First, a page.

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IM injection

The NMC (2004) guidelines on the administration of drugs state that administration practice is not solely a mechanistic task to be performed in compliance with the written prescription of a medical practitioner. It requires thought and the exercise of professional judgement.

Abstract

VOL: 100, ISSUE: 45, PAGE NO: 36

Dan Higgins, RN, is senior charge nurse, critical care, University Hospital Birmingham, and clinical educator, Specialist Nurse Education Services

The NMC (2004) guidelines on the administration of drugs state that administration practice is not solely a mechanistic task to be performed in compliance with the written prescription of a medical practitioner. It requires thought and the exercise of professional judgement.

 

 

Administration of drugs via the intramuscular route requires the nurse to possess both of the above skills with an understanding of anatomy and physiology, and a knowledge of the technique, in order to practise safely and accountably.

 

 

The intramuscular (IM) route
Drugs administered via the IM route are deposited deep into the muscle tissue. This may be done because the substance is not tolerated or is altered by the upper gastrointestinal tract, or when other routes may be contraindicated, such as the oral route in patients who can receive nil orally, or for some medications where intravenous access is difficult.

 

 

Muscles also have fewer sensory nerve endings, which may allow less painful administration of irritant drugs.

 

 

Absorption of medication may be faster than the oral route, although it has limited use in patients with impaired peripheral circulation, such as those in shock.

 

 

Certain drugs are not recommended for IM administration and practitioners must follow manufacturers’ guidelines and local policies.

 

 

Related anatomy and physiology
Five sites have been suggested for IM injections (Rodger and King, 2000). However, in clinical practice three areas are commonly used (Jamieson et al, 2002) (Fig 1):

 

 

- The deltoid muscle of the upper arm;

 

 

- The anterior lateral aspect (the vastus laterals muscle) of the thigh;

 

 

- The upper outer quadrant (the dorsogluteal muscle) of the buttock.

 

 

Many practitioners avoid the dorsogluteal muscle because there is well-documented evidence of injury to the sciatic nerve (Small, 2004). The practitioner should also avoid sites where there is evidence of tissue scarring, inflammation or other lesions.

 

 

Preparation
Informed consent should be obtained before undertaking the procedure, and attempts should be made to allay any anxiety with honesty and reassurance.

 

 

The following equipment should be gathered:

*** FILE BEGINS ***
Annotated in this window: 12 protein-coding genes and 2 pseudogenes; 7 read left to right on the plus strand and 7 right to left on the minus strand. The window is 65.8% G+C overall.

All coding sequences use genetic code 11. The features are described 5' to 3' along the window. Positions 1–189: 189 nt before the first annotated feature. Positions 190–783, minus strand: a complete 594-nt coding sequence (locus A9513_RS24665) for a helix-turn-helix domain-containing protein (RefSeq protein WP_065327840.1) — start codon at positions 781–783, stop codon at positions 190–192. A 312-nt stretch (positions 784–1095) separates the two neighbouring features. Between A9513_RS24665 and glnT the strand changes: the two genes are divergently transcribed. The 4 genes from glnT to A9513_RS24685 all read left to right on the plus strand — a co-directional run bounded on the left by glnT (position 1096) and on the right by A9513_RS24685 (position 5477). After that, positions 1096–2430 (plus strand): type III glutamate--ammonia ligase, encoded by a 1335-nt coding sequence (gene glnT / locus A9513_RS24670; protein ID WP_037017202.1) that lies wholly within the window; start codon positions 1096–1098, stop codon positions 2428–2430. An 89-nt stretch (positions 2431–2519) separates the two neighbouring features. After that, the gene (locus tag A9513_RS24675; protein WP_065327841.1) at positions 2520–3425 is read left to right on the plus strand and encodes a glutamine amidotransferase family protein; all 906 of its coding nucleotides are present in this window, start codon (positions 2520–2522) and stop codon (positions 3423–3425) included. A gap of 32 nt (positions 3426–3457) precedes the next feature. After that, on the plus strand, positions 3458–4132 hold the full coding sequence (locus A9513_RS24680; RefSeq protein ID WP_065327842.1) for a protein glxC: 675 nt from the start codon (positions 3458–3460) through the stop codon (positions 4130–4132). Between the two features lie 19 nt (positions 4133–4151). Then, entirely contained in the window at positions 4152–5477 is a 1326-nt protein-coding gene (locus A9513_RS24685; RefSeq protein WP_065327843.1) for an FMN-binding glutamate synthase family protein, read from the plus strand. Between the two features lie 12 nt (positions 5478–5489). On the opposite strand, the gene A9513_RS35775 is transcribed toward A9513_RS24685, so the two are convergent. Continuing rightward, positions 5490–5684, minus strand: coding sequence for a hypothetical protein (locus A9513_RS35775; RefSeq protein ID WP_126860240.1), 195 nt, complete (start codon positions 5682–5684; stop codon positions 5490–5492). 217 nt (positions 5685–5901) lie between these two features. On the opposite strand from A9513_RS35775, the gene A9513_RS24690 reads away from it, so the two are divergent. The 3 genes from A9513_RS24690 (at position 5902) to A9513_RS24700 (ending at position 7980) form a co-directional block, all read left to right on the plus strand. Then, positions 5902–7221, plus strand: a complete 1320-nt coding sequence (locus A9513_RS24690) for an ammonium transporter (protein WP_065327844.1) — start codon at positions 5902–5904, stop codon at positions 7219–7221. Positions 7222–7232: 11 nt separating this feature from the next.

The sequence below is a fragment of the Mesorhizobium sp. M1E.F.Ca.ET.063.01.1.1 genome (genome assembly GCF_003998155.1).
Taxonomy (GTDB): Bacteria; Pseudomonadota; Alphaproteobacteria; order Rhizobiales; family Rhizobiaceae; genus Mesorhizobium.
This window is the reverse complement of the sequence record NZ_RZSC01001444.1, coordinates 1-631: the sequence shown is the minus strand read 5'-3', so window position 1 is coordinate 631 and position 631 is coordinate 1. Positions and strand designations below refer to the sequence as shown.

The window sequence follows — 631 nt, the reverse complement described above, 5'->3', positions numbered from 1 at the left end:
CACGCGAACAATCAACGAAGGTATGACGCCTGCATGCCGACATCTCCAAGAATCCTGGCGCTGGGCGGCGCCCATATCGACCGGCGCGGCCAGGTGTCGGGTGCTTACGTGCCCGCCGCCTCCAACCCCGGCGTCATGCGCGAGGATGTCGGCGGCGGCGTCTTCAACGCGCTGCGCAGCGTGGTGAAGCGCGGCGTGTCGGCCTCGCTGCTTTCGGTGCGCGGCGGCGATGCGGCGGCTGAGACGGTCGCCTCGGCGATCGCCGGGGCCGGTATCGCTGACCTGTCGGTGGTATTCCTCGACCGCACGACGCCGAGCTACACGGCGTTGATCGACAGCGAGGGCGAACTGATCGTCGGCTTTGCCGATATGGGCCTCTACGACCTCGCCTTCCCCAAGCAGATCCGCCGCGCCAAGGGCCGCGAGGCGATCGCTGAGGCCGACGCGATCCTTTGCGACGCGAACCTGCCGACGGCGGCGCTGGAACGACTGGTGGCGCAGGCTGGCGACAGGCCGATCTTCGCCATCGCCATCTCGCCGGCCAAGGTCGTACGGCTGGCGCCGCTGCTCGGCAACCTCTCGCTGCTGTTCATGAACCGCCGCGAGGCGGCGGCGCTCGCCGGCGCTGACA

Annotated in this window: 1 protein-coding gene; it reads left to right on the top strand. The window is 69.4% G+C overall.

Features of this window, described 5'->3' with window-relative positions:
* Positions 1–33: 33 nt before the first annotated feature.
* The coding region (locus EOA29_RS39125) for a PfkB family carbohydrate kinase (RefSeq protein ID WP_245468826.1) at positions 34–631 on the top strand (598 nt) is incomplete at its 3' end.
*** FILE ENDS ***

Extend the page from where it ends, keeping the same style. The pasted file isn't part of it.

- Prescription chart/patient details;

 

 

- Appropriately sized sterile needles (based on the suspected muscle layer depth for the patient and the viscosity of the drug to be given);

 

 

- Sterile syringes;

 

 

- Drug/diluent to be administered;

 

 

- Alcohol swab (if recommended in local policy);

 

 

- Gauze.

 

 

The procedure
- Ascertain any allergies the patient may have.

 

 

- See Fig 2.

 

 

- Wash hands and don a clean apron and gloves.

 

 

- See Fig 3.

 

 

- Withdraw the amount of drug required.

 

 

- Remove any air bubbles from the syringe.

 

 

- Change the syringe needle to one of the correct size for the patient.

 

 

- Clean skin surface (if recommended by local policy).

 

 

- See Fig 4.

 

 

- Withdraw the syringe piston, observing for a flashback of blood into the syringe. If this occurs, do not inject the drug; withdraw the syringe and needle, prepare a fresh drug and insert at another location, to avoid accidental intravascular administration.

 

 

- If there is no blood flashback, slowly administer drug.

 

 

- Withdraw needle smoothly and quickly at a 90 degs angle.

 

 

- See Fig 5.

 

 

- Observe for any bleeding and apply pressure and a dressing if required.

 

 

- See Fig 6.

 

 

Special considerations
Specialised techniques may be required for certain drugs, including the Z-track technique, which may be used for medications that are particularly irritating or stain the skin (Jamieson et al, 2002). The instructions for this and other techniques can be found in the data sheet that accompanies the drug.

 

 

Complications
Failure to rotate IM injection sites may result in small deposits of unabsorbed medication, so the rotation of sites must be clearly documented to avoid this. Sterile abscesses may occur as a result of injecting an irritant drug into the subcutaneous tissues. This can be avoided by selecting a needle of appropriate length.

 

 

Professional responsibilities
Any nurse who administers IM medication should have undertaken specialist training and assessment of competence in line with the organisation’s protocols and guidelines in order to minimise risks.

 

 

The onus is also on the individual to ensure knowledge and skills are maintained, both from a theoretical and practical perspective. Nurses should also adhere to their organisation’s protocols, policies and guidelines.

 

 

- This article has been double-blind peer-reviewed.

 

 

For related articles on this subject and links to relevant websites see www.nursingtimes.net

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